The true winner of the presidential election

Posted: August 28, 2011 in Politics
Tags: , ,

Tony Tan has won the presidential election to become Singapore’s seventh president. However, what is more significant is not that he won, but how he well he fared.

Winning by a margin of 0.34 percent, or 7,629 votes out of 2,153,014 votes cast is an extremely poor result for someone who has held several important ministerial positions, the highest being deputy prime minister, under the banner of the People’s Action Party. Tony Tan was the only candidate to be praised by Prime Minister Lee Hsien Loong during the election’s hustings, which is a clear signal of who the PAP prefers to be the president.

That the PAP’s preferred candidate, with such gilded credentials and close association with the PAP, could only muster a win of such epic proportions is undoubtedly a bad omen for the PAP’s political future.

If the results of this year’s presidential elections are anything to go by, the PAP can expect its die-hard supporter base to hold steady at about 35%, and possibly decline a few percentage points by the next general elections because many of the PAP staunchest supporters are the elderly folks.

The PAP’s political opponents are not faring better than the PAP. The darling of the opponents, Tan Jee Say, raked in 25% of the votes cast, suggesting that the PAP opponents are not strong enough to topple the PAP from its political perch on their own.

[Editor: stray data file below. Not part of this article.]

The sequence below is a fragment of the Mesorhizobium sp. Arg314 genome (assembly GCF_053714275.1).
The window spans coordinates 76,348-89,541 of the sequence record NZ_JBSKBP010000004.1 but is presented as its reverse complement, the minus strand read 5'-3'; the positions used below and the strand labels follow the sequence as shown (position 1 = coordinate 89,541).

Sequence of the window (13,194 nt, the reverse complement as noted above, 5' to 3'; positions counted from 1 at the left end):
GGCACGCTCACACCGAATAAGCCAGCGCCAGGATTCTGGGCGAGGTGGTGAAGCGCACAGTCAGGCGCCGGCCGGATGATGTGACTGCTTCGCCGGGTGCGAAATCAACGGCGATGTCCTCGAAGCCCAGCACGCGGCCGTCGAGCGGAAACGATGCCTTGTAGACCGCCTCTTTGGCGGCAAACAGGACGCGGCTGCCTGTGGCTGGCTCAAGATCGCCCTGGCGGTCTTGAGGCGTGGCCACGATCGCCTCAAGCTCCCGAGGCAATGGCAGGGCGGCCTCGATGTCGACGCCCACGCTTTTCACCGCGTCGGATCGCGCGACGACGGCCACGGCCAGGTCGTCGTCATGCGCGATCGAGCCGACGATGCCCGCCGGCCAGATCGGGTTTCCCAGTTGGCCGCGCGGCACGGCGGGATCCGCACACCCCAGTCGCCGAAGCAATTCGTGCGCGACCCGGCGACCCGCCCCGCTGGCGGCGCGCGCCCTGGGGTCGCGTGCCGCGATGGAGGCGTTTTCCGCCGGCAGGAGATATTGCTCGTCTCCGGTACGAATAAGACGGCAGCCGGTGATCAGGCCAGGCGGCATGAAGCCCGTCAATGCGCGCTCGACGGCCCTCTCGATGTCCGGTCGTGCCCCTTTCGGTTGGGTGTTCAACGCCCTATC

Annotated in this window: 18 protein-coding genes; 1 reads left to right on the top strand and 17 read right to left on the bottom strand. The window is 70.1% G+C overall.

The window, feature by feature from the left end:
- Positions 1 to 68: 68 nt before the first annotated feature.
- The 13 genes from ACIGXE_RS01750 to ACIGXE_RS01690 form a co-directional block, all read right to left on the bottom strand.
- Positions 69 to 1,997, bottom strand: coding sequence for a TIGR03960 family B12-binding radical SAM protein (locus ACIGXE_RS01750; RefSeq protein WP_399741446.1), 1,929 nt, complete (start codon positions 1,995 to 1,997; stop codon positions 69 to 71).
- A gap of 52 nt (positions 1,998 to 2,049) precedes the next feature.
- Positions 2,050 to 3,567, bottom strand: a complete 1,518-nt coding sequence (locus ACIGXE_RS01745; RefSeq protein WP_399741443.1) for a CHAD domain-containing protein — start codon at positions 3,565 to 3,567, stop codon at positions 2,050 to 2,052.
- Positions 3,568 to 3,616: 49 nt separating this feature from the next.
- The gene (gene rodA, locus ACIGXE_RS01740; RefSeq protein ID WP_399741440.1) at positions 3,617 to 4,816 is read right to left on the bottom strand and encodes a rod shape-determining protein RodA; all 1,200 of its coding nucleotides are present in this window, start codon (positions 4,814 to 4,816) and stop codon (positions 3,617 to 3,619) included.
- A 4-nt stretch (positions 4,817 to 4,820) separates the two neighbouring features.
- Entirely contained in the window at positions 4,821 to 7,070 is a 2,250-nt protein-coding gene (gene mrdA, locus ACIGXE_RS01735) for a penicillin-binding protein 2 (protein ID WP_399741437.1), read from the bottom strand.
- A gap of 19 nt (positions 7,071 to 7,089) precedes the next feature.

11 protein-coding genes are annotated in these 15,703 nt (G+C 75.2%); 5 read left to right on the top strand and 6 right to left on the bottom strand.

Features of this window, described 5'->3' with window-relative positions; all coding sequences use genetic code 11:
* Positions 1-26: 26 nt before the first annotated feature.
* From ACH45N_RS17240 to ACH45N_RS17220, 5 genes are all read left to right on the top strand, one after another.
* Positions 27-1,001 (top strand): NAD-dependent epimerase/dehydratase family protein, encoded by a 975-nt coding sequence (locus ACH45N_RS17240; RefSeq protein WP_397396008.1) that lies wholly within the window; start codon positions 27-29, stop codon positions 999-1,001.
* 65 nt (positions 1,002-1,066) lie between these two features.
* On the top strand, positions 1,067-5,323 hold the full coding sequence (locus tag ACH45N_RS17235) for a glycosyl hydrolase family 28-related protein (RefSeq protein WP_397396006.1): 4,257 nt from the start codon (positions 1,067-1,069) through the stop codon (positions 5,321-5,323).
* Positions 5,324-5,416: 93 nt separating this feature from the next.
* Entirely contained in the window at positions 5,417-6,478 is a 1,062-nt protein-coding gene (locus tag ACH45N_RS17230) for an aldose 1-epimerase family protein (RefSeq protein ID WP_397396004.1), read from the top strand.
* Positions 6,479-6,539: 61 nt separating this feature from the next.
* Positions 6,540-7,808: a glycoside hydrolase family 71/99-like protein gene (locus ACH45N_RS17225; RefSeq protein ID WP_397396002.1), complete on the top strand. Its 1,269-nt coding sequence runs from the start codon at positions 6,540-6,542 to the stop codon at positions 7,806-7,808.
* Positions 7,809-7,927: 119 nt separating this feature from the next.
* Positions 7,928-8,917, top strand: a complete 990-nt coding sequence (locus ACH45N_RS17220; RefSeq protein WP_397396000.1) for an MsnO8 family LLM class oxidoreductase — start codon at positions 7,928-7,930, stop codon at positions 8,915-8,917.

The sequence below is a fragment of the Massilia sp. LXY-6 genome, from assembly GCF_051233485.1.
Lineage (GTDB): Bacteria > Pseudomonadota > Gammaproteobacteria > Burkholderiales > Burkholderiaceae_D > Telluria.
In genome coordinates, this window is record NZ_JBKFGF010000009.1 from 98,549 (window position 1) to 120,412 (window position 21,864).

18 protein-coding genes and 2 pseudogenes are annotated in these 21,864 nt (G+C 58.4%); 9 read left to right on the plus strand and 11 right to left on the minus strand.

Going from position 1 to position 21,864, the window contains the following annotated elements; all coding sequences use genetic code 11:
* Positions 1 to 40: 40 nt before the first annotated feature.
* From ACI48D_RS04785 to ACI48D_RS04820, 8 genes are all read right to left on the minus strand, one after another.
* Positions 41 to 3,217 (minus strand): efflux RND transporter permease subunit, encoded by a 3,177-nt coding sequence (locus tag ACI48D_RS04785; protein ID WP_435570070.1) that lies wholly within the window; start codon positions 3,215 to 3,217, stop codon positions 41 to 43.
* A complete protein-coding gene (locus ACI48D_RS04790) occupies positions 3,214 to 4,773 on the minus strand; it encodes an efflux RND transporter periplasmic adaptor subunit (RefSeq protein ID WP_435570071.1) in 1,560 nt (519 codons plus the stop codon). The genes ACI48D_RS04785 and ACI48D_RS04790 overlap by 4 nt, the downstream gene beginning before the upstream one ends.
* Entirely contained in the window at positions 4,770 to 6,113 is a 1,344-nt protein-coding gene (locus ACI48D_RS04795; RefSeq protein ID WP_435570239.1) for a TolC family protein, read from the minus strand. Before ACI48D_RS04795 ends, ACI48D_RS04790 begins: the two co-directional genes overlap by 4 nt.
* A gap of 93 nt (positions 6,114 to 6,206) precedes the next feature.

The candidate in the middle of the political spectrum, Tan Cheng Bock, pulled in just a whisker shy of 35% of the votes, indicating that more than a third of Singaporeans are moderates or independents. The political middle ground appears to be the critical factor in winning future elections, and it remains to be seen how far the various political parties are willing to pander to the moderates and independents. Tan Cheng Bock has proven that the political middle ground is highly fertile and clearly worth cultivating.

For future elections, the moderates and independents are going to feel like a busty, pretty blonde on Valentine’s Day, with tons of suitors bearing flowers and gifts in exchange for a date. Moderate and independent voters are the true winners of this presidential election, and they are going to have it good in future elections.

  1. Stanley says:

    So when i apply for a new flat, i get to fill up this form that says i’m a moderate and independent voter and i get 100k HDB grant instead of 30k otherwise? Or perhaps, there’s this option for me to press when i top up my EZ-link card where i get 50% more rebates? Or maybe i only need to serve 1 yr NS and 2 yrs of ICT if i’m a moderate?

    Have it good in future elections? How? Suffer together like the rest of the liberals more like it…

  2. Qzact says:

    Can you share what you mean by ‘moderate and independent voters’? Do you mean that they are neither ‘pro-PAP’ nor ‘pro-Opposition’?

    • Aaron Ng says:


      Here are my definitions:

      Independents are those who do not align with any political party, while moderates do align with political parties, but are willing to change political positions if they think the position of the party they are now aligning with is too extreme.

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